construction almost every additional mark or writing would  fall
           within the mischief of the provision. If that was the  intention
           the words would have been different,….
           12. We are further of opinion that  the  third  construction  on
           which the appellant relies  also  cannot  be  accepted.  If  the
           intention of the legislature was that only such votes should  be
           invalidated in which the elector was actually identified because
           of the mark or writing, the legislature would not have used  the
           words  "the  mark  or  writing  by  which  the  elector  can  be
           identified". These words in our opinion do not mean  that  there
           must be an actual identification of the elector by the  mark  or
           writing before the vote can be  invalidated.  If  such  was  the
           intention  of  the  legislature  clause  (d)  would  have   read
           something  like  "any  mark  or  writing  which  identifies  the
           elector". But the words used are "any mark or writing  by  which
           the elector can be identified", and these words in  our  opinion
           mean something more than a mere  possibility  of  identification
           but do not require actual proof  of  identification  before  the
           vote can be invalidated, though by such proof, when offered, the
           disability would be attracted.”




      15.   Similarly, in Era Sezhiyan v. T.R. Balu & Ors., AIR 1990 SC 838,
      this Court after considering Rule 73(2) of the Rules held as under:
           “14…Sub-rule (2) of rule  73  of  the  Election  Rules  set  out
           earlier that a ballot paper shall be invalid on which  there  is
           any figure marked otherwise than with the article  supplied  for
           the purpose. Rule 73 is directly applicable to the case  of  the
           election in question and as aforesaid it prescribes that  if  on
           the ballot paper there is any figure marked otherwise than  with
           the article supplied for the purpose, the ballot paper shall  be
           invalid. Assuming that the voter in this case had expressed  his
           intention clearly by marking the figure I in green ink,  he  did
           so in violation of the express provisions  of  the  Rules  which
           have a statutory force and hence no effect can be given to  that
           intention.”                                 (Emphasis added)


            While considering the case, this Court placed reliance upon  its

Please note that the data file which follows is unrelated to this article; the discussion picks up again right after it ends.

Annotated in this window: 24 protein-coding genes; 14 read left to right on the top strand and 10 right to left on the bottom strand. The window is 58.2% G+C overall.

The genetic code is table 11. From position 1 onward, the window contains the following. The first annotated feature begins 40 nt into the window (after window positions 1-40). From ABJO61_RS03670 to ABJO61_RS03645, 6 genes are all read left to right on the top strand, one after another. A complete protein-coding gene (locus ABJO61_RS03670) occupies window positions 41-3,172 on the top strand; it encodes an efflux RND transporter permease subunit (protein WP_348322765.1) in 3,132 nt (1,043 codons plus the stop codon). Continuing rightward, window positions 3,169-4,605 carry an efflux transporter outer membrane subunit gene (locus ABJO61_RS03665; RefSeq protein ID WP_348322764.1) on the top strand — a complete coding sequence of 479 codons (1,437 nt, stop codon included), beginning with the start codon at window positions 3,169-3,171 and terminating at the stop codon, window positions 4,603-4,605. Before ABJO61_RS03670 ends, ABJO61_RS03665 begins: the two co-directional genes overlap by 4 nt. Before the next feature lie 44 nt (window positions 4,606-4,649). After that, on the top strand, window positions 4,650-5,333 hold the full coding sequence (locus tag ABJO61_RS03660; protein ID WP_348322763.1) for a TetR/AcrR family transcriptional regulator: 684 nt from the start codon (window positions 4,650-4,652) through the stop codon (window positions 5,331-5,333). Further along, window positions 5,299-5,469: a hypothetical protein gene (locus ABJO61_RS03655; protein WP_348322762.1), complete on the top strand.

earlier judgment in Hari Vishnu Kamath v. Syed Ahmad Ishaque  &  Ors.,
      AIR 1955 SC 233.


      16.   In Km. Shradha Devi v. Krishna Chandra Pant & Ors., AIR 1982  SC
      1569, this Court considered the provisions of  Rule  73(2)(d)  of  the
      Rules and held as under:
           “A ballot paper shall be invalid on which there is any  mark  or
           writing by which the elector can be identified.  Section  94  of
           the Act ensures secrecy of ballot and  it  cannot  be  infringed
           because no witness or other person shall be  required  to  state
           for whom he has voted at an election. Section 94 was interpreted
           by this Court in  Raghubir  Singh  Gill  (supra),  to  confer  a
           privilege upon the voter not to be compelled to disclose how and
           for whom he voted. To ensure free and  fair  election  which  is
           pivotal for setting up a  parliamentary  democracy,  this  vital
           principle was enacted in Section 94 to ensure that a voter would
           be able to vote uninhibited  by  any  fear  or  any  undesirable
           consequence of disclosure of how he voted. As a corollary it  is
           provided that if there is any mark  or  writing  on  the  ballot
           paper which enables the elector to  be  identified,  the  ballot
           paper would be rejected as invalid. But the mark or writing must
           be such as would unerringly lead to the identity of the voter.”



      17.   If all the judgments  referred  to  hereinabove  in  respect  of
      interpreting  the  provisions  of   Rule   73(2)(d)   are   conjointly
      considered, we are of the opinion  that  there  must  be  some  casual
      connection between the mark and the identity of  the  voter  and  such
      writing or marking itself  must  reasonably  give  indication  of  the
      voter’s  identity.  As  to  whether  such  marking  or  writing  in  a
      particular case would disclose the identity of the voter, would depend
      on the nature of writing or marking on the  ballot  involved  in  each
      case.
Therefore, such marking or writing must be such as  to  draw  an
      inference about the identity of the voter. To that  extent,  with  all
      humility at our command, we have to say that word “unerringly” used by